Can Latter-day Saints Use Birth Control?


Delving into the Church’s history on the topic of birth control can get sticky.

With just a quick internet search, it is clear that the issue leaves room for varying opinions among church members. So is using birth control a sin? Let’s talk.

Be fruitful and multiply

A painting by Del Parson showing Adam and Eve sitting on the ground, talking and reading to five of their children, who surround them.
Adam and Eve Teaching Their Children by Dale Parsons

As Latter-day Saints, we believe that the family is central to God’s plan, so naturally, having children to raise in righteousness has been encouraged throughout church history by apostles and prophets.

In Genesis 1:28, we read that our first parents, Adam and Eve, were commanded to “Be fruitful and multiply and replenish the earth.” Members of the Church today have been commanded to do the same.

Brigham Young teaches that “there are multitudes of pure and holy spirits waiting to take tabernacles, now what is our duty?— to prepare tabernacles for them… it is the duty of every righteous man and woman to prepare tabernacles for all the spirits they can.”

Elder Christofferson teaches that “God ordained that men and women should marry and give birth to children, thereby creating, in partnership with God, the physical bodies that are key to the test of mortality and essential to eternal glory with Him.”

Modern-day guidelines

Photo of Family On Seashore

The current church website states:

“Husband and wife are encouraged to pray and counsel together as they plan their families. Issues to consider include the physical and mental health of the mother and father and their capacity to provide the basic necessities of life for their children.

Decisions about birth control and the consequences of those decisions rest solely with each married couple. Elective abortion as a method of birth control, however, is contrary to the commandments of God.

If you are married, you and your spouse should discuss your sacred responsibility to bring children into the world and nurture them in righteousness. As you do so, consider the sanctity and meaning of life. Ponder the joy that comes when children are in the home. Consider the eternal blessings that come from having a good posterity. With a testimony of these principles, you and your spouse will be prepared to prayerfully decide how many children to have and when to have them. Such decisions are between the two of you and the Lord.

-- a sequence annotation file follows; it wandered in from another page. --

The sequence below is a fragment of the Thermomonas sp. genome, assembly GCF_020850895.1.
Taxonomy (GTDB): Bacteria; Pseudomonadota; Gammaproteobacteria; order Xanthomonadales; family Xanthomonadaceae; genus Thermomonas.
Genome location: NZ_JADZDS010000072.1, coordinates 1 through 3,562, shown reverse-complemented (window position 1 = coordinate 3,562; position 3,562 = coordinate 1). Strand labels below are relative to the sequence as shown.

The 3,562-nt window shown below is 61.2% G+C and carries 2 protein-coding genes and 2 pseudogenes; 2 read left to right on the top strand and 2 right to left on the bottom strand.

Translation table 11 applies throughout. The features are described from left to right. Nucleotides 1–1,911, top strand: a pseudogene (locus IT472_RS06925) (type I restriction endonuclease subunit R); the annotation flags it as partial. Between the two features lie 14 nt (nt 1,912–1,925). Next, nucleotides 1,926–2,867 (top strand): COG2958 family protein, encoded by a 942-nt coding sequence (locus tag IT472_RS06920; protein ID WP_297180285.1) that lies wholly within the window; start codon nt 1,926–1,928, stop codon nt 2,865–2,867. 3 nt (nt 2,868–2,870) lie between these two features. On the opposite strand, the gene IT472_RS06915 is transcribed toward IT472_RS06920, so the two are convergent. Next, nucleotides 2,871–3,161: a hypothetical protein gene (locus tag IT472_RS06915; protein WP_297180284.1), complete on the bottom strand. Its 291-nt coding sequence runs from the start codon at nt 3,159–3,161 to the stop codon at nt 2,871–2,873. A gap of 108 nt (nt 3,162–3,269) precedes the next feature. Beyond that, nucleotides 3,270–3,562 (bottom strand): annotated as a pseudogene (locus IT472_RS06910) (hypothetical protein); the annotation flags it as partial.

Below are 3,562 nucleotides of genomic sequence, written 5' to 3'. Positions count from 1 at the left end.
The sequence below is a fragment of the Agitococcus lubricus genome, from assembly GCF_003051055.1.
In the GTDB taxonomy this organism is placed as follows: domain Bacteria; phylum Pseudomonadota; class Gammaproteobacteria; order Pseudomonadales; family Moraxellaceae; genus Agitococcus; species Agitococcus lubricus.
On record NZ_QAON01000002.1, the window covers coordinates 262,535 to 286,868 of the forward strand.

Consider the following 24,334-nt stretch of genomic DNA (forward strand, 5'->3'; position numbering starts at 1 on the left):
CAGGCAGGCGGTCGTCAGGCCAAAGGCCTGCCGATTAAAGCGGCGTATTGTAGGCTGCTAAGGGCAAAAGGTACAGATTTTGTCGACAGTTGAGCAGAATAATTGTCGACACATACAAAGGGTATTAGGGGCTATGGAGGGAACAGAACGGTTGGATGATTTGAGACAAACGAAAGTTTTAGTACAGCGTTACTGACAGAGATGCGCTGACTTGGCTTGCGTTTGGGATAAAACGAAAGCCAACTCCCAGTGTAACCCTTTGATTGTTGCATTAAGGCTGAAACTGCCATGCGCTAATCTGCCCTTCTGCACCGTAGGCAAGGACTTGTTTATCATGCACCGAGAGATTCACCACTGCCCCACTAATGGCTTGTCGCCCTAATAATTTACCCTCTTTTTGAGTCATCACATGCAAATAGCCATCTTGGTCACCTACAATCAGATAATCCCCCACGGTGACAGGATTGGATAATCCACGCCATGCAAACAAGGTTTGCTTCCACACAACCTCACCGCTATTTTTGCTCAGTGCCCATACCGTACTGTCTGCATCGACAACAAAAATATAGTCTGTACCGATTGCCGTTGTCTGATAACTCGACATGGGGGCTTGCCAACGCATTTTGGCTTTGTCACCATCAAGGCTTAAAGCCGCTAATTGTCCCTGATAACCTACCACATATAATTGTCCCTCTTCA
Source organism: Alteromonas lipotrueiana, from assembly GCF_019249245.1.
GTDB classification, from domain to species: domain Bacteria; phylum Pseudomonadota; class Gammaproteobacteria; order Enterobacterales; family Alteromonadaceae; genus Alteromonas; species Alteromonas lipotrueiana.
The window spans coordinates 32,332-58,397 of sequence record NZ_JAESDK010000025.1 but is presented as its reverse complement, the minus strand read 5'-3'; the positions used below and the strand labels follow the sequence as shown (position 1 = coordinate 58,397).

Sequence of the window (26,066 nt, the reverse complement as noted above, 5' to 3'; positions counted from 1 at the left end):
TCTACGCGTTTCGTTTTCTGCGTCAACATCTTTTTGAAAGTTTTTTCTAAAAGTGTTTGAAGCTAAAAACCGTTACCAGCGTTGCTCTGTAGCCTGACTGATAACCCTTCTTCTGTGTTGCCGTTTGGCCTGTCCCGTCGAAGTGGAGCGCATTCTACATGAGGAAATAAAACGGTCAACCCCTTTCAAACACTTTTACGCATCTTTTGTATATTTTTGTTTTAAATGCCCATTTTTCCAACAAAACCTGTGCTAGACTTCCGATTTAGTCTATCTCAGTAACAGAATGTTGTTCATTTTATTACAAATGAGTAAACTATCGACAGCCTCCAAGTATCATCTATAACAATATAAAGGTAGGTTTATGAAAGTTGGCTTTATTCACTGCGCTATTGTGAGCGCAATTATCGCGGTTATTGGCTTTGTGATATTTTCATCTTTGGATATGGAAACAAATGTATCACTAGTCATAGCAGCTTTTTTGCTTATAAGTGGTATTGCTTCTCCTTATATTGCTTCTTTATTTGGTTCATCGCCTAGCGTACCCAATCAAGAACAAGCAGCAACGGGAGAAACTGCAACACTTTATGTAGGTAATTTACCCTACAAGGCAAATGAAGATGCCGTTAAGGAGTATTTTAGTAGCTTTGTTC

As you discuss this sacred matter, remember that sexual relations within marriage are divinely approved. While one purpose of these relations is to provide physical bodies for God’s children, another purpose is to express love for one another—to bind husband and wife together in loyalty, fidelity, consideration, and common purpose.”


As shown, the Church’s current stance is that birth control is an issue between husband and wife and the Lord. I know people who feel birth control is not right for them, and I know many (including myself) who don’t hesitant to use birth control as a tool for family planning.

The Church clearly states that while sexual relations are for the “provid[ing] of physical bodies to God’s children,” another purpose is to “express love” and to “bind husband and wife together.” According to that statement, whichever way a couple decides to avoid pregnancy as a result of their personal intimacy should be left up to them.

The only form of birth control the Church states is “contrary to the commandments of God” is elective abortion. (it is important to note that the Church does not condemn abortion in cases of rape, incest, or when the life of the mother is in danger).

This means that the Church does not explicitly state whether or not an IUD is considered an abortifacient, etc. If you and your spouse decide that you will use birth control, it is important to be prayerful and diligent in your research to determine which type of birth control is right for you and your body. This could mean a variety of options, including abstinence during fertile periods, condoms, an IUD, or the pill.

Related: Does the Mormon Church have a position on when the spirit enters the body?

Birth control leads to damnation?

Baby Sleeping Beside Girl on Gray Floral Textile

After reading snippets of statements by prophets past and present regarding birth control, it is clear that using birth control has become much more normalized in recent years.

For example, President Joseph F. Smith said: